Frozen Art: The Ice Sculpting Kebab Chef of Joo Chiat
There’s more to chef Henry Teo than meets the eye.
I met Henry on one of my first days in Singapore. A true character, he operates a restaurant across the street from my hotel called Istanbul Gourmet. Although Henry has never been to Turkey, he makes a hellishly appetizing kebab. His passion for Middle Eastern cuisine is tangible. All of Henry’s food caters to the Muslim tradition of Halal, too.
I frequent his restaurant three or four times a week. The service is fast and the food is exquisite and is priced to please. Only $5 SD for a kebab.
I go for a taste of nostalgia, too.
Henry’s donair kebab is the closest thing to the kebabs my American friends and I devoured under the stars after evenings of debauchery in Urbino, Italy in the summer of 2011. I miss those nights and think of them often. A bite of Henry’s kebab returns me to the cobblestone walkways and moonlit piazza of the castled Renaissance town. Okay, so I might have an unusual obsession with kebabs. Big deal.
Henry knows my taste for kebabs and doesn’t even take my order when I come in anymore. He just brings me what I want.
Laksa, a curry based kind of soup with noodles and prawns or chicken, as well as a spicy, steamed fish curry are other specialties of Henry’s. After sampling these dishes, you’ll be led to believe Henry was from India in his past life. Despite his Chinese background, Henry has absorbed the dishes of authentic Indian cuisine.
Henry has quickly become a friend. Aside from the food, Istanbul Cafe is a place I can also pop into for some good conversation.
Henry, 63, was a legend in Singapore in the 1970s and 1980s. He was the best ice sculptor in the city when the trend of banquet ice carvings took off.
An up and coming chef in Singapore in his early twenties, Henry emerged at the forefront of event catering in the city due to his careful attention to culinary detail and ability to transform frozen water into art.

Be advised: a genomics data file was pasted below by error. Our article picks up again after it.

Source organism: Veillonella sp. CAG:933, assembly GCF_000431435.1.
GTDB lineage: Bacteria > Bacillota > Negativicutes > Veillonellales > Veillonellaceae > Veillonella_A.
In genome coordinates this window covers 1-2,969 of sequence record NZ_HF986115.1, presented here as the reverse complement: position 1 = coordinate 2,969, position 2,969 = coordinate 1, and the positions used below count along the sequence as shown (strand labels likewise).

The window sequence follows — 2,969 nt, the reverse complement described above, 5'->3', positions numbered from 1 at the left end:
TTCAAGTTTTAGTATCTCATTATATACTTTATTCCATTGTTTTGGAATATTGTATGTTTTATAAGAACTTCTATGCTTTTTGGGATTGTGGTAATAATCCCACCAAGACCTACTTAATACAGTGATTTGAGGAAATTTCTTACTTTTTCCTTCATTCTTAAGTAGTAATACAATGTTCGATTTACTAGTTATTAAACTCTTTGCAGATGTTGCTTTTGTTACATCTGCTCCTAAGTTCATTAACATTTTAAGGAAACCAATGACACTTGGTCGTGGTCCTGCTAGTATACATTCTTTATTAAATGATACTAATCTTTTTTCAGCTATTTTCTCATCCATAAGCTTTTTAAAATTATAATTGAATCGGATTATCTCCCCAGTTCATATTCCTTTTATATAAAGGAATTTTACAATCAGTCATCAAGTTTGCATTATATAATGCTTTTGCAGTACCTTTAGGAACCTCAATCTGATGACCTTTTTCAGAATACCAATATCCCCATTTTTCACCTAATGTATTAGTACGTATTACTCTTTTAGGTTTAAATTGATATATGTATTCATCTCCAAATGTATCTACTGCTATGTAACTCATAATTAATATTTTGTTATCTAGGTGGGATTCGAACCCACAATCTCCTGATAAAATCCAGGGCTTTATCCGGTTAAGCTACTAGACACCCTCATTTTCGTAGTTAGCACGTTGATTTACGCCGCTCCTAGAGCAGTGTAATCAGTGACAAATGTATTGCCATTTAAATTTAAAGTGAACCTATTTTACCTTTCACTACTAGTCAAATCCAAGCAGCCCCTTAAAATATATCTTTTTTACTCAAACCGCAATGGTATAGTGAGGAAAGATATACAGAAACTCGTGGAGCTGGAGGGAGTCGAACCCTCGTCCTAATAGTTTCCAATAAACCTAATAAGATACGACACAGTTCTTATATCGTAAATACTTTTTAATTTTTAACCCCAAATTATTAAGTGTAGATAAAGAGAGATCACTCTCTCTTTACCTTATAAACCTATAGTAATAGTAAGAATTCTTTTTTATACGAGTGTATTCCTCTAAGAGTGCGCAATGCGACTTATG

“I used to be a playboy,” Henry told me with a grin as we sip Tigers at Laguna Hawkers Center near East Coast Park on a humid Friday night in Singapore.
A world traveler, he perfected his culinary abilities in Australia. Henry used to drive a Mercedes and owned a yacht. He catered glamorous events for prestigious politicians.
Life is more modest now. He’s a proud grandfather of three. All of his children have bachelor, masters and doctorate degrees in a variety of fields. They live across the globe.
The walls of Istanbul Gourmet are adorned with dozens of newspaper articles documenting Henry’s amazing career. At that point in his life, Henry carved up more ice than NHL legend Wayne Gretzky. One article explains how Henry destroyed the competition at an ice sculpting contest put on by a Hyatt hotel in Singapore, Henry’s employer in his younger days.
Contestants had an hour to carve up a 400 lb. block of ice. Then 28-years-old, Henry took just 28 minutes to sculpt a picture perfect roughly five-foot tall merlion. He claimed first place by a large margin. A Styrofoam replica of that same merlion sculpture sits proudly outside Istanbul Gourmet. Oh, if you didn’t know, a merlion is a mythical lion-like beast popular in Asian culture.
For Henry, mastering this intricate art form was a breeze.
“It was no problem. I find it very easy. You have to have patience and you can carve anything,” he said.
Ice swans and violin shaped vases for flowers were other trademarks of Henry’s ice sculpting days. He explained that during one banquet he carved out an enormous ice basin to chill his guest’s champagne. That wasn’t complex enough for Henry. He decided live goldfish would be the perfect finishing touch. And so goldfish swam amongst the bubbly that was submerged in water. Don’t worry, the fish survived and he gave them to children in attendance at the end.
Henry’s sculptures remained intact for 10 hours before melting. Not much of a sentimentalist, Henry was rarely saddened to see his works of art transform into puddles of water.
“It meant my job was completed,” he joked.
Clearly a realist.
Before ice, Henry moulded sculptures out of butter. From dairy he transitioned into ice. Before butter, it was plasticine, a medium he was obsessed with as a child. An artist at heart, Henry likes creating things with his hands. Henry even used to teach ice sculpting at a local community centre. My pleas for him to show me his proclivity for frozen art have unfortunately been denied. Henry has long retired his ice pick to focus more on his cooking and catering enterprises.
If you find yourself strolling through the cultural melting pot that is Joo Chiat Road, visit Istanbul Gourmet. You’ll be glad you did. And you might just make a new friend.
Stay tuned for a cooking lesson with Henry.
Connect with Dorian Geiger, editor of Sleepless in Singapore.